How to Improve & Reverse Memory Loss, Science Based Home Remedies (Includes Dementia Alzheimers)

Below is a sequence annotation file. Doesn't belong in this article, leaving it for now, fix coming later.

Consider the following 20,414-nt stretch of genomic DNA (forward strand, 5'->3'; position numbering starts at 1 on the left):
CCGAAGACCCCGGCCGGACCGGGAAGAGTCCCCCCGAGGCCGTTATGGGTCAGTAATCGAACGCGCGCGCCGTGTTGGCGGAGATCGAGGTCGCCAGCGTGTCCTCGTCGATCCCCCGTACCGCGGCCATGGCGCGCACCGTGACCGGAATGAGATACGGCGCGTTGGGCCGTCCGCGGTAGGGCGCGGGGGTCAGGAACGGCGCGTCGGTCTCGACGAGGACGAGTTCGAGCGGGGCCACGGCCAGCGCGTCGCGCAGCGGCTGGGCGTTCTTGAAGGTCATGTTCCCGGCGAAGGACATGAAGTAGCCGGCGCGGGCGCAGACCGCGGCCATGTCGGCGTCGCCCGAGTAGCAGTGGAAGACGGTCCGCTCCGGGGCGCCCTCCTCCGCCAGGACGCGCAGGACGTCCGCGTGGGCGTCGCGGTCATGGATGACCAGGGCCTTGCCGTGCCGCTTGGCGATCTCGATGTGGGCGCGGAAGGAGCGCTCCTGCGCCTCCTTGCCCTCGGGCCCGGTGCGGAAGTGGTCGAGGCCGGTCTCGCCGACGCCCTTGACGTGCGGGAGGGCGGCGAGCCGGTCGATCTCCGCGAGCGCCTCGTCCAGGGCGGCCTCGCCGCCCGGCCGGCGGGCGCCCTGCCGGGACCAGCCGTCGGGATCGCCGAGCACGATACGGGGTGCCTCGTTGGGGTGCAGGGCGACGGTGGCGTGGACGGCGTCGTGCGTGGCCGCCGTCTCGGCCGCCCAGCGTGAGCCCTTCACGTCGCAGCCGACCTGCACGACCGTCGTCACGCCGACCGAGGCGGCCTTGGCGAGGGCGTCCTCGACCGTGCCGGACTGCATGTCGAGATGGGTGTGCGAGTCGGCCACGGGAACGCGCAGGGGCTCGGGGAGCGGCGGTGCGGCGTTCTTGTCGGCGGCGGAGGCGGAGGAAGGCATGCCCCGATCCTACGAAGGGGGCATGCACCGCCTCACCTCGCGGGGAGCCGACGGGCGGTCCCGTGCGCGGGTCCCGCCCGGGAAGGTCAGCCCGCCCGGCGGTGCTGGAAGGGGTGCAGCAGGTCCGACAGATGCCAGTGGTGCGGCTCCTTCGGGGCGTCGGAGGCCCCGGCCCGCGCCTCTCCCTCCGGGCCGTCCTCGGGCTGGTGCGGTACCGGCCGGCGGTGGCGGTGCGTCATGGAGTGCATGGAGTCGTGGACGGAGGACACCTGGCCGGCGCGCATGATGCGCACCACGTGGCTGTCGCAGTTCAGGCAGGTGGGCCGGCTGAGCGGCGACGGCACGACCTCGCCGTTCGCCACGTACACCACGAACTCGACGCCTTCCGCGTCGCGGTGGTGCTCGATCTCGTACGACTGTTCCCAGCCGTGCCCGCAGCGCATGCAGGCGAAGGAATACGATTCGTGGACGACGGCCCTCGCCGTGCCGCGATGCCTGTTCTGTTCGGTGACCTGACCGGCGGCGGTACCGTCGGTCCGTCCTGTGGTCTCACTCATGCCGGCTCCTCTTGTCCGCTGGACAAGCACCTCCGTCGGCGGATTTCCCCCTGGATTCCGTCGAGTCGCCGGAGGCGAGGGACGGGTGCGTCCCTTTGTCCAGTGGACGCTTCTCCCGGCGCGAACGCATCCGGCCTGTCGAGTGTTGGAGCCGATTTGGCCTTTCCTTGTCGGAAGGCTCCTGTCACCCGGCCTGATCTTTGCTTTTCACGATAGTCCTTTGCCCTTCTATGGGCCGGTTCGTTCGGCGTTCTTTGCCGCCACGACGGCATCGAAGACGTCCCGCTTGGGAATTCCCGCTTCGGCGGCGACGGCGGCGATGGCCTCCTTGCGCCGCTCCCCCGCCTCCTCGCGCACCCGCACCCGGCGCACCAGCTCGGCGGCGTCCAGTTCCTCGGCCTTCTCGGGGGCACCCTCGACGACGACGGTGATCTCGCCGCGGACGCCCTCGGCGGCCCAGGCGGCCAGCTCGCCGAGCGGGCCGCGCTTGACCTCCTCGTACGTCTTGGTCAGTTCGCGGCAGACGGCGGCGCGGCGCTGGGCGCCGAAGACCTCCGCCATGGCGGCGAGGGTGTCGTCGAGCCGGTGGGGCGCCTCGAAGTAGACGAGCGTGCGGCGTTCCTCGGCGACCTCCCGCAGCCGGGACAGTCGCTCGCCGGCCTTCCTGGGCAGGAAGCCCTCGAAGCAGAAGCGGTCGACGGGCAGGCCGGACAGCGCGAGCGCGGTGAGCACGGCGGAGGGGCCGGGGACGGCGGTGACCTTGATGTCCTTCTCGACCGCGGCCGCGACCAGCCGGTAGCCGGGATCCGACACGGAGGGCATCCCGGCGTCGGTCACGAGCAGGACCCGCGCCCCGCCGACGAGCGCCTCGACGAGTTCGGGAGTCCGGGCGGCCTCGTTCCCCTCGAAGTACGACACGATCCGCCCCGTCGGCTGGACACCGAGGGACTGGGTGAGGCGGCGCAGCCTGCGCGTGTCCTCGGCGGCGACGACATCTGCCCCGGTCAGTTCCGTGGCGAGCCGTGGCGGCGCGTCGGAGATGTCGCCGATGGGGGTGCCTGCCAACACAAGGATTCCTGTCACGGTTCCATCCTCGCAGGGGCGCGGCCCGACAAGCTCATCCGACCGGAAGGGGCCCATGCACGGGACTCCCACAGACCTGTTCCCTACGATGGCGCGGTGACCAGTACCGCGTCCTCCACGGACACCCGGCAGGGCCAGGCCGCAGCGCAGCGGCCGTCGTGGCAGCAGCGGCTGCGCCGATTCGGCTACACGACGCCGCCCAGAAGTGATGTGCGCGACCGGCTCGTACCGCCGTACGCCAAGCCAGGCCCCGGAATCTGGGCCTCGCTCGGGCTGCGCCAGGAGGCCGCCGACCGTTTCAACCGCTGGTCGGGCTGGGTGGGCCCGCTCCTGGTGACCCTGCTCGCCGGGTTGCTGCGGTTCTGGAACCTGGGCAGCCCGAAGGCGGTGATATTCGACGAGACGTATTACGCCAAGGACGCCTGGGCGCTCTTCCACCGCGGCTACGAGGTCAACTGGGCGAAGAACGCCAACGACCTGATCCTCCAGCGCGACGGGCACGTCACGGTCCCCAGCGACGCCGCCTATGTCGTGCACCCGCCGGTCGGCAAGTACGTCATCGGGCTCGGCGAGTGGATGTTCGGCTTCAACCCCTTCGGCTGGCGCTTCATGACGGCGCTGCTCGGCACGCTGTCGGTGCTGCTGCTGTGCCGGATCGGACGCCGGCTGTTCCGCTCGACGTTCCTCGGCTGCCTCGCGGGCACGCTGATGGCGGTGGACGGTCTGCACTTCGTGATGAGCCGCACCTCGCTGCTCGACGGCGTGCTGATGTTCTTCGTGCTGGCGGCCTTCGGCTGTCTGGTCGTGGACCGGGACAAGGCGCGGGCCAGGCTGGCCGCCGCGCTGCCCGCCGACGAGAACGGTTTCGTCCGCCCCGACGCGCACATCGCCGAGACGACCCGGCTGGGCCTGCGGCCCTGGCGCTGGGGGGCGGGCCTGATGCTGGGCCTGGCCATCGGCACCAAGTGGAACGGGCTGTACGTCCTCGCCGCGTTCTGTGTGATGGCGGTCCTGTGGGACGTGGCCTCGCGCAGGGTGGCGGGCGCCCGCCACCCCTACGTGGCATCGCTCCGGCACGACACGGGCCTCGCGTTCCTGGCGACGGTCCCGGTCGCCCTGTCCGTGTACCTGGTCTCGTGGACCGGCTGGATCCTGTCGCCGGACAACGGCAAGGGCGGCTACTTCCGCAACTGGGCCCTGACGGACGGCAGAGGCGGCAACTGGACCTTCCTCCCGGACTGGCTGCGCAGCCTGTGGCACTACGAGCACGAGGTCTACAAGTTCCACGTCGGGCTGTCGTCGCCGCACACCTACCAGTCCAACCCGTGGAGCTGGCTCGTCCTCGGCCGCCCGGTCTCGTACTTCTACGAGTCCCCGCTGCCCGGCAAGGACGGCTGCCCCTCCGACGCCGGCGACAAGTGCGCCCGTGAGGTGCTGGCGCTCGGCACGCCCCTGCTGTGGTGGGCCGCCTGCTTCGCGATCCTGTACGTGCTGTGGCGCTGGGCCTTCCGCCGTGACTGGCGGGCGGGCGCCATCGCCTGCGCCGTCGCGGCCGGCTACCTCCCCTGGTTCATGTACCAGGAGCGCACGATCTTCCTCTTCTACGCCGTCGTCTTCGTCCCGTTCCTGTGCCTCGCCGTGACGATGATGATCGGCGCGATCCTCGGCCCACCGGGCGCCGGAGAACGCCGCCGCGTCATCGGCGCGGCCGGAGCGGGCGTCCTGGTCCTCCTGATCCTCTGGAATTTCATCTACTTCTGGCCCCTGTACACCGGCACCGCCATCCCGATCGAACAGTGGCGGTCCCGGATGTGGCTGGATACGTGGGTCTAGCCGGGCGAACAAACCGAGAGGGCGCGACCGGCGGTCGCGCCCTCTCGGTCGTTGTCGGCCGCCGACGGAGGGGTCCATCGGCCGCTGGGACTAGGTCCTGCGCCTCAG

♪ Bob and Brad ♪♪ The two most famous ♪♪ Physical therapists ♪♪ On the internet ♪ – Hi folks, I’m BobSchrupp, physical therapist. – I am Brad Heineck, physical therapist. – And we are the mostfamous physical therapistson the internet. – In our opinion, of course. – And we’re gonna talkabout how to improveand reverse memory loss. It’s science-based. We’ve got some homeremedies and that includes,we’re talking aboutdementia and Alzheimer’s. – Right, a lot of cognitive issues. It kinda covers a broad spectrum, Bob. And I really like the bookand it really follows alongwith a lot of our previous— Thoughts. – Thoughts that as we’veeducated ourselves more and moreon this over the years. – Yeah, we’re not experts in these fields,but we can read people that are experts. – We work with a lot ofpeople with these problemsin the therapy— Right, in the therapy world. – Right, exactly. – By the way–– Oh!- If you’re new to our channel,please take a second to subscribe to us. We provide videos howto stay healthy, fit,pain-free and we upload every day. Also, if you get a chancego to bobandbrad. com. I’m keeping talking to ya, Brad. – Yeah, you’re doing good. – And go to the Giveaways sectionsbecause this week we’re givingaway a couple balance pads. These are fantastic. Pete’s choice. And by the way, you canalways use ’em to sit on ’em. – Yeah, they’re great for,you can use ’em to putin your patio chair. It keeps your bottomcomfortable and warm, or— And kneel on ’em. – Kneel on ’em, reallyworks well if you’re gonnado something out in thegarden or even in the houseon the floor. So there’re multiple-useand they’re great. Oh, gotta get this back, sorry Bob. – You go to BobandBrad also on Facebook,and the contest will bepinned to the top of the page. You can join it there. Go to Instagram, Twitter,or TikTok if you wanta 60-second version of our program. – Awwh, yeah, because thatalone took almost 90 seconds!We’ll get complaints about that. – Now here I am taller than you. – Yeah, well that’s all right. – I’ll get back down. – Yeah, all right, here we go. So as we mentioned, Bob andI, any therapist typicallyhas worked quite a bit withpeople with cognitive issues. And we joke around now thatwe’re nearing 60 years old,our memory is— Not what it used to be. – Exactly. So how do you keep thatmemory going for yourself,your grandmother, whoever it may be. Because it’s oftentimesassociated with aging. – Right. – Very, very common. – Give yourself as muchof a chance as you can— Right. – Is what I say. – So we’re gonna give some good optionsthat you can do at home. A lot of it is diet, but not all of it. We’ve got five goodoptions and a few thingsyou want to avoid. So tune in and we’re gonna go right now. – All right, let’s go. – All right. So, the information I got,science-based, is by doctor,this book called “Diet for the Mind”by Dr. Martha Clare Morris. – Morris. – And she’s done a lot of great researchand she’s been involved with it. You know, this is herpassion, you can tell,she’s really involved with it. I’m not gonna cite allthe research she did’cause it was too much to recite, so— Extensive. – Right, if you want to getthe book and read it, go ahead. I’ve got my page number’s marked— There they are. – Where I had some reallyhighlights that I wantedto bring up to people. – I do the same thing. – There you go. So that’s the book, the reference,as well as our wonderful input. – Number one, and thesearen’t necessarily in order,but number one, proper sleep. If you can sleep on a regular routine. Bob, you read a whole book on this this. – I read a whole book on this. “How We Sleep” or “Why We Sleep”?By Matthew Walker. – The memory thing. – Yeah, the memory thing. But he went into this in great detail. Can have a devastatingeffect on your memoryand he also mentionedas two examples, Brad,Ronald Reagan and Margaret Thatcher. – Oh. Both ended up with Alzheimer’sbut also both of themwere noted for gettingby on very little sleep. – Sure. – So what he goes, maybeit was a coincidence,maybe not, but you know, it’s just not,you know, if anybodythinks they can get byon four or five hours ofsleep on a regular basis,they’re kidding themselves. – It’s gonna catch up to you. – Yeah. – So the next one, andobviously as therapistswe’re gonna full-heartedlypromote this, is- consistent exercise. – And I’ve seen that againand again that, Brad,that it has an effect onmemory loss and dementiaand that it has a positive effect. – Right. – Right. – Right, as a matter of fact, right nowwith this COVID-19, mymother, who’s in her roomand they want her inher room because she’s— Right, she don’t understand— I’ve noticed in the last week and halfshe didn’t take her pills right this timeand she always does. And so I’m concerned about, we’ve gotta— She’s getting no stimulus,she’s getting no exercise. – Exactly, yeah, yep. – The number three, forget your,it doesn’t have to be aggressive exercise,just a nice walk. – Ongoing exercise. – And outside better than indoors,assuming the weather’s appropriate. So a nice walk. You don’t have to beaggressive and get hurt. – And nature is better than urban. – That’s a good point too. We read a study on that inthe last couple years as well. – So out in a nice peaceful area,flowers growing, et cetera. It all makes sense. The next one is learn to relax. There’s options, you know. Meditation or just sitting in a quiet areaand think about your breathing. – Breathing is huge. – Purposely, not just but actually slowing it down. – We’ve got some videoson breathing technique. There’s four-four-four,there’s four-seven-eight,I mean there’s all thesedifferent techniquesand they work really wellon taking your breathfrom being shallow to extendingit out and taking it inwhich relaxes you. Less stress, less cognitive issues. – Right. So get yourself in a quietarea with good posture. I’ll just briefly go through. Make sure you breathein through your nose,let your abdomen extend outso you’re not all tight. – There you go, and Bob, then you exhale. If you just do it in a slow manner inand a slow, controlled mannerout while you’re relaxed,it’s gonna help. And again, we have somevideos specificallyhow to go over that. – And it’s gonna help withall portions of your life,not just the memory loss things. – Exactly. – The next thing now, this is big. She really goes intofood and diet, obviously,since it’s the name of the book. But there’s a list we’ll go through. Number one, not necessarilythe most important,but it was up on her list— These are good foods, by the way— Yes. – What Brad’s alluding to. – Leafy greens. – Leafy greens are huge. – Right, and fresh is better than frozen. – Sure. – She recommends. – Sure, interesting. – So we’re talkingabout, you know, spinach,Bob, you know this better than I do. – Spinach, a little spinach . – That’s all you eat, isn’t it?- That’s all I eat. – But any, usualdarker green is better. – Well kale. – Yeah kale. – I don’t do kale usually. – Now the iceberg lettuce,the round ball lettuce. – Right, not as good as— Yeah, you’re not gonna get— The dark leafy greens are better. – Exactly. – The dark greens are better. – And we prefer organicand it’s pretty easyto get organic leafy greensnowadays in a grocery store. Maybe not now, but you know— It is a little tougher right now. – Right, but typically, on anormal thing, that’s usually,vegetables, you know. Asparagus, broccoli, yams,and potatoes are gettinga bad rap. And we’ve read this over the years,or over the last couple years. And you know, I grew up onpotatoes and so did my mother,and she’s relatively— So did I. – So I don’t know ifit’s the potato itself,it’s the fact of how theyraise potatoes because I— What you put on the potatoesquite often the problem. – Right, right, but anyways shewas not a big potato person. And then nutrient-dense- whole grains. – Right. – And that’s the trouble, is that a lotof the food manufacturerswill try to trick youand say it’s, you know, wholegrains and you literally readon the ingredients andthey aren’t as whole grainas they say they are. – Right, right. – So that’s a tough one. – Yeah, you need to do, youknow, a little homework,and go into the book on that a little bit. Like quinoa is a big one,though, that has some reallyunique characteristics thatother grains don’t have. I like oatmeal, but it’ssteel-cut, organic oatmeal. – You see, I didn’t know that. – And that it’s really— And I don’t usually eat oatmeal,I will occasionally like itwhen I can’t eat anything else. – But it’s a really good source of fiber. It is, you know, it’s alittle high in the carbsbut it’s got some good nutrient value. – Not terrible so, though, and I think— Yeah, it’s not, that’s why I eat itand I don’t put any sugar on it. – Wow. – I used to, oatmeal you’vegotta put brown sugar on it— Right, right. – Cup of oatmeal, cup of sugar . – Yeah, exactly. – I’m just kidding. And then this big, shewas really big on berries. – Yeah, especially thedarker the berry, the better. – Yep, blueberries, blackberries. – Blackberries, yeah we’vereally added these to our diet— Sure. – A lot. – And I think the organic are better. You don’t have thepesticides or whatever elsethey may put that’sprobably not gonna help you. – You know, they havethe list of dirty dozenof things that you definitelywant to buy organicand then you have the clean15 I believe they call it. – Sure. – Things that you can actually buy— We’ve got a video on that. – Yeah, we’ve got a video on that. – I don’t how they would look it up. – “Bob and Brad Dirty Dozen. “- Would probably pull thatvideo up, yes, very good. And now those shouldall be eaten every day. – Right. – That’s what she’s saying. But now she has a shorter list— The greens, veggies, grains,and berries you’re saying?- Right, yep, yep. And there was a couple morebut those were the big onesthat I really thought were good. – Those are pretty safebecause I see those namesmentioned again and again. – Book after book, yeah. – Yeah, book after book, right. – Weekly, fish once a weekshe’s saying is adequate enoughto get enough benefits fromthe fish for your mind. Which I thought, well that’s nice’cause then you don’t haveto buy so much fish . – Well, you gotta worry about the mercury. – You know, she said mercury,from what her studies,does not affect the mindin regards to memoryfrom the study she found. – Interesting!- But it’s bad in other ways. She’s not saying it’s good by any means,but she’s saying in respect to the memoryand the cognitive part that wasn’t so bad. There was other things inthe fish that are in the fatof the fish, so try to get the fat off,because that’s where theseother things that are— Interesting. – So yeah, that was interesting in that. And again, the smallerthe fish, the better. – Right, because it’s notsucking in the mercuryas much then, it doesn’t— Or other— Right, other junk. – Other junk that’s in the ocean. – There’re a little bit like sponges. – Yeah, so if you’vegot a tuna that’s beenout in the ocean— A long time. – For five years,absorbing all these chemicals and whatnot,versus a little sardinethat’s only been out therea few months or whatever they are. – Exactly, that’s how to think about it. – Exactly right. So, also poultry. You know, she said poultry,again I’m not gonna— That could be a little controversial,definitely recommendingorganic and free-range, I mean,’cause other they’re beingpumped with hormones and— Well, there’s poultry farms in this areaand I’ve been to the placethat manufacturers it,and those chickens do not getout of their little cages,they can’t even walk. – Yeah, they’re so big and fat. – And the don’t walk, insidethey jump ’em full of foodor hormones to grow ’em as fast— I mean that can’t— Like 30 days, like 33 days at that timewhen I was working withthat, it was 30 years ago. Literally, at the factorywhere they process them,they’d get out but theycouldn’t hardly walk. They didn’t have to getaway, they wouldn’t get away. – So you can’t tell me that’s good. – Right . – You know what I mean, soI mean you’re gonna wantto be careful about what poultry you eat,and probably limit it. – And that brings us intoother things to avoid. This is, everyone accepts this. – Everybody knows this. – Highly processed foods,fast foods, sugary foods. – Sugar, yeah, the sugardefinitely you’re gonna havean inflammatory effect and Ithink they’re all discoveringthat now the more you eatanti-inflammatory food,the better it is on yourbrain, your health, overall— In general. – Everything. – Exactly, so when you go shopping,don’t shop the middle of the rows. You know, shop the outside of the aisle. Your fruits, your meats,vegetables, beer . – I was gonna say, is theliquor on the outside?- Hey, she said it was good!She said one. – One. – One a day. One glass of wine and ifyou’re a man, a larger— Maybe two. – Maybe two. – So I’m thinking maybethree. – Where does three come?- Yeah, andthree’s on Saturday night. – All right, that’s me too. – All right. – All right, thanks for watching.